With the growing research on language development, schools are moving toward embracing translanguaging pedagogy. Programs like dual language immersion provide students with a true translanguaging space, where two languages are always available. But translanguaging should not only be reserved for multilingual learners and bilingual classrooms; general education classrooms and students who are monolingual benefit from this pedagogy too. For example, when studying an Old English poem like “Beowulf,” even monolingual students engage in translanguaging and make connections using their knowledge of modern-day English. Through translanguaging, teachers create a welcoming learning environment that recognizes students as whole people and empower them to use their full linguistic resources to read, write, and talk about all subject areas.

Translanguaging and Code-Switching Examples

Multilingual learners across English proficiency levels can use translanguaging to better communicate and make sense of what they are learning. In my dual language classroom, students drew from their language repertories to better understand the Spanish language. For example, one of my students, whose family was from Bulgaria, realized during a reading that the Spanish word “torta” sounded much like the Bulgarian word “торта,” both meaning “cake.”

The following are more examples of how translanguaging can look in the classroom.

  • Reading a book in one language and summarizing it in another language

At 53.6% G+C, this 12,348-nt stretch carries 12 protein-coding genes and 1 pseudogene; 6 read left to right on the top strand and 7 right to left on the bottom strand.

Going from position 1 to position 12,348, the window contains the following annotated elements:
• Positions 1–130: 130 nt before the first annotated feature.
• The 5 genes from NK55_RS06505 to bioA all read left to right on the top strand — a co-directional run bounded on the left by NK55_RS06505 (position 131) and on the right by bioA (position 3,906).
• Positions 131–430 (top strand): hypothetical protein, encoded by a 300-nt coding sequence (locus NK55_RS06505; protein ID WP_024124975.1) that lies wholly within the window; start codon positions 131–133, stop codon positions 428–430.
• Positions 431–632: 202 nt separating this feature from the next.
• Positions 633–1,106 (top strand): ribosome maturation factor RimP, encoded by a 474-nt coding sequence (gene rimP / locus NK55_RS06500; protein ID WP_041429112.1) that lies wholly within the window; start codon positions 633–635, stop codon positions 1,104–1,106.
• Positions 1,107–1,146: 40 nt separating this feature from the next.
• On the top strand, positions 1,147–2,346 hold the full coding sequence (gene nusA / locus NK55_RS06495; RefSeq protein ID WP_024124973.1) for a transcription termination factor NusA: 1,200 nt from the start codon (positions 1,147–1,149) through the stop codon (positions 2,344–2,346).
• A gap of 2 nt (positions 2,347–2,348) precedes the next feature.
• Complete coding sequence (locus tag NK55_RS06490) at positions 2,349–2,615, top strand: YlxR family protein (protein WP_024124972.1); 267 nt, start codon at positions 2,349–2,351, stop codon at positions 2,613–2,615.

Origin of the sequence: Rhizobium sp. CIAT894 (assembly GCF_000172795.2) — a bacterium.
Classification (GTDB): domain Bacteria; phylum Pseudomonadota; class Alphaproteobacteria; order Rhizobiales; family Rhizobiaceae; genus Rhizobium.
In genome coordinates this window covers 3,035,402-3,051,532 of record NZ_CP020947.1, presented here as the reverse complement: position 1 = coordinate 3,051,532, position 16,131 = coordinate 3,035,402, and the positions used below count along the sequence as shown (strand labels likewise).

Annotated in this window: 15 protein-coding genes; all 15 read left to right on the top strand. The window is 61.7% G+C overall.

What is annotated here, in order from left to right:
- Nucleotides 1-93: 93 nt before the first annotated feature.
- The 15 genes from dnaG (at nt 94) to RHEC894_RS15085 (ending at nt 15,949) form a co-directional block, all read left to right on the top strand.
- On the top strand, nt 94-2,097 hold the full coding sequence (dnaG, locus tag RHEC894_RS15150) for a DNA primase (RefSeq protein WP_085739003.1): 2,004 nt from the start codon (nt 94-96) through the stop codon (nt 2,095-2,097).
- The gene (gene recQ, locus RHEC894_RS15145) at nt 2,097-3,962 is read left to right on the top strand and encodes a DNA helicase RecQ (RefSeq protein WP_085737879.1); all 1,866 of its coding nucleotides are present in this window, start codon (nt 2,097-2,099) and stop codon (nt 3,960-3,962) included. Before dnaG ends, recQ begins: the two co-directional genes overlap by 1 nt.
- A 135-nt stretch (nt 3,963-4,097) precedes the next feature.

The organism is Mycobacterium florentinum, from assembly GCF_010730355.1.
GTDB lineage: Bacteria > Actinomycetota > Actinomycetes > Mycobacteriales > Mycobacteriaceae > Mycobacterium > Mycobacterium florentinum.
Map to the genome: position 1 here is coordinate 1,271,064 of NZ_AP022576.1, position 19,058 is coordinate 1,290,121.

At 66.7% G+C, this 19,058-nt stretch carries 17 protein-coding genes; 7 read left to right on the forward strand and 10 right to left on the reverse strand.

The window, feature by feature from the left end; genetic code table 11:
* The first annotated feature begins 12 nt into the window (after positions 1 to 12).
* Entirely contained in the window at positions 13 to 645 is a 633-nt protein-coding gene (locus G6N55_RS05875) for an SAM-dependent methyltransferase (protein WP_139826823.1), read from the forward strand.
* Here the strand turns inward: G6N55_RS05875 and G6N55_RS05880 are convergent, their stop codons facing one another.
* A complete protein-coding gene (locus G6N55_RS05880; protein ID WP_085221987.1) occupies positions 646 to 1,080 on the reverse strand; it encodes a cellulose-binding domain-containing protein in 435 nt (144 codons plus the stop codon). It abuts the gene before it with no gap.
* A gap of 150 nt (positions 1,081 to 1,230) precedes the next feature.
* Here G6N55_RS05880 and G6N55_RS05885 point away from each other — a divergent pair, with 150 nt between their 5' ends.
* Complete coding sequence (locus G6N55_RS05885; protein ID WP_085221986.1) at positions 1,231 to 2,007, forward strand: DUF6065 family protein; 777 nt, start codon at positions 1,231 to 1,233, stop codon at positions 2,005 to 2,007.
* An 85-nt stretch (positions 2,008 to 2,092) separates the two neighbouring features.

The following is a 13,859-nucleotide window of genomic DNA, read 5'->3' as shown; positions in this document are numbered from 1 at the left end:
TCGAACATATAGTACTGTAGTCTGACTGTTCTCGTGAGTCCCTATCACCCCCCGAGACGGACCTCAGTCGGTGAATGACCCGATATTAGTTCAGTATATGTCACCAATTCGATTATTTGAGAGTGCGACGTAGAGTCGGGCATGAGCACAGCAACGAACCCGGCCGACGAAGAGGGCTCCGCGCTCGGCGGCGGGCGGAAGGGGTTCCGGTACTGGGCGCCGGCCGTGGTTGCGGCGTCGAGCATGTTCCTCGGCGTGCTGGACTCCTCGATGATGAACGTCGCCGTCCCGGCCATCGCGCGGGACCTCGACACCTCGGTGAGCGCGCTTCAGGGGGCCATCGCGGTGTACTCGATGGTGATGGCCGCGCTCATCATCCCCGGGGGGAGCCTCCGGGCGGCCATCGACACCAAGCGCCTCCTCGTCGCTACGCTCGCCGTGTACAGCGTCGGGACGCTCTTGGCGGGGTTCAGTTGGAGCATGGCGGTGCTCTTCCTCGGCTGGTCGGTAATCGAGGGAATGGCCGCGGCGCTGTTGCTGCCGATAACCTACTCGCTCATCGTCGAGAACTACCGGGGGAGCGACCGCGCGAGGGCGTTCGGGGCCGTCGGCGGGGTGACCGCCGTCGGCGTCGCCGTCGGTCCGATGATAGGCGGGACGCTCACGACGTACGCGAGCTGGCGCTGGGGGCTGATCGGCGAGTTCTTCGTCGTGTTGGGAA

• Using multiple languages during a classroom discussion
  • Note-taking in any language 
  • Writing a draft in a first language

With code-switching, students are alternating between languages during a conversation. Code-switching tends to follow the grammatical patterns of the languages involved. As noted in one study, there are three types of code-switching.

  • Inter-sentential code-switching: This type of code-switching involves switching between languages at the boundary of sentences, either at the beginning or end. For example, the speaker introduces a topic in one language and switches to another language to provide more detail. This is most common among fluent multilingual speakers, as the clauses and sentences conform to the rules of both languages. Example: We are going to the movies y después vamos a ir a cenar. [We are going to the movies, and then we are going to dinner.]
  • Intra-sentential code-switching: This is when code-switching occurs in the middle of a sentence. The sentence contains elements of both languages. Example: I sat down en el sofá to watch the show. [I sat down on the sofa to watch the show.]
  • Extra-sentential code-switching: Also referred to as tag switching, this is when the speaker uses a tag phrase from one language, like the phrase “you know,” in the boundary of a sentence that is in another language. Adding the phrase does not violate the grammatical rules of that sentence. Example: He is like that, sabes. [He is like that, you know.]

Having a better understanding of code-switching and translanguaging will help address the needs of multilingual learners and provide an inclusive learning environment where students’ linguistic repertories are valued.